# Is the triple point of water exactly 0.01 degC?

Is the triple point of water exactly 0.01 degC?
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hanfydded1c
As of today, February 11, 2019, the triple point of (pure) water is exactly 0.01 ∘C because the Kelvin scale is defined by this value, and the Celsius scale is defined by its relation to the Kelvin scale.
This is similar to how the speed of light is exactly 299,792,458 m/s because the meter is defined to be the distance traveled by light in vacuum in 1/299,892,458 s.
On May 20, the definition of the Kelvin scale is to be changed so that the Boltzmann constant will be defined to be . After this date it is possible that more precise measurements than have previously been done will find that the triple point of water is not at exactly ${}^{\circ }$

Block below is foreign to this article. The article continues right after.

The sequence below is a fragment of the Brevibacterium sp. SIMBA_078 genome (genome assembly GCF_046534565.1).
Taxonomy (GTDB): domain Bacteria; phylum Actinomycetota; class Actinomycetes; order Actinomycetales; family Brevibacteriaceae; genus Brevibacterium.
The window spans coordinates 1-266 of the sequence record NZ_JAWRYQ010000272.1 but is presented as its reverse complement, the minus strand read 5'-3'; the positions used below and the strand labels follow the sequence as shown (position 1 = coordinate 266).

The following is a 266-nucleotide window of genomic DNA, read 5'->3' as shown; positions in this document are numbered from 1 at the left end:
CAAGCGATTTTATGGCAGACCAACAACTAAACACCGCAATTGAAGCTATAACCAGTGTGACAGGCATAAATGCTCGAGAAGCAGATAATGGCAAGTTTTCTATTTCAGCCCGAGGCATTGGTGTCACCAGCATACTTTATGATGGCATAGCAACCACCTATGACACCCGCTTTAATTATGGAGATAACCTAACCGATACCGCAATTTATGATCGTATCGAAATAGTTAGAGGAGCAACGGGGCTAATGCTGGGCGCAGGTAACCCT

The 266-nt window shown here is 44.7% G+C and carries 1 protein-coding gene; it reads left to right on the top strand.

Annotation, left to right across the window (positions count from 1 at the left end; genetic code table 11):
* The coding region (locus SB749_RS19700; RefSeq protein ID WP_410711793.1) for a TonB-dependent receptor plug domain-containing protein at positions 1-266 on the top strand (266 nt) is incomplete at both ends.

The problem is that the melting point of water changes slightly depending on the surrounding pressure of water vapor. It was found easier to reproduce the conditions of the triple point (and to know they were achieved by demonstrating the coexistence of three phases of water) than to accurately produce a 1 atm pressure as required for the old definition (1743-1954) which set the melting point of water at 0 ${}^{\circ }$C.
But the triple point is actually the melting point with 61.657 Pa partial pressure of water vapor. It just happens also to be the boiling point at that pressure. So in a sense the Celsius scale is (for a few more months) defined by the melting point of water, just at a different pressure than previously.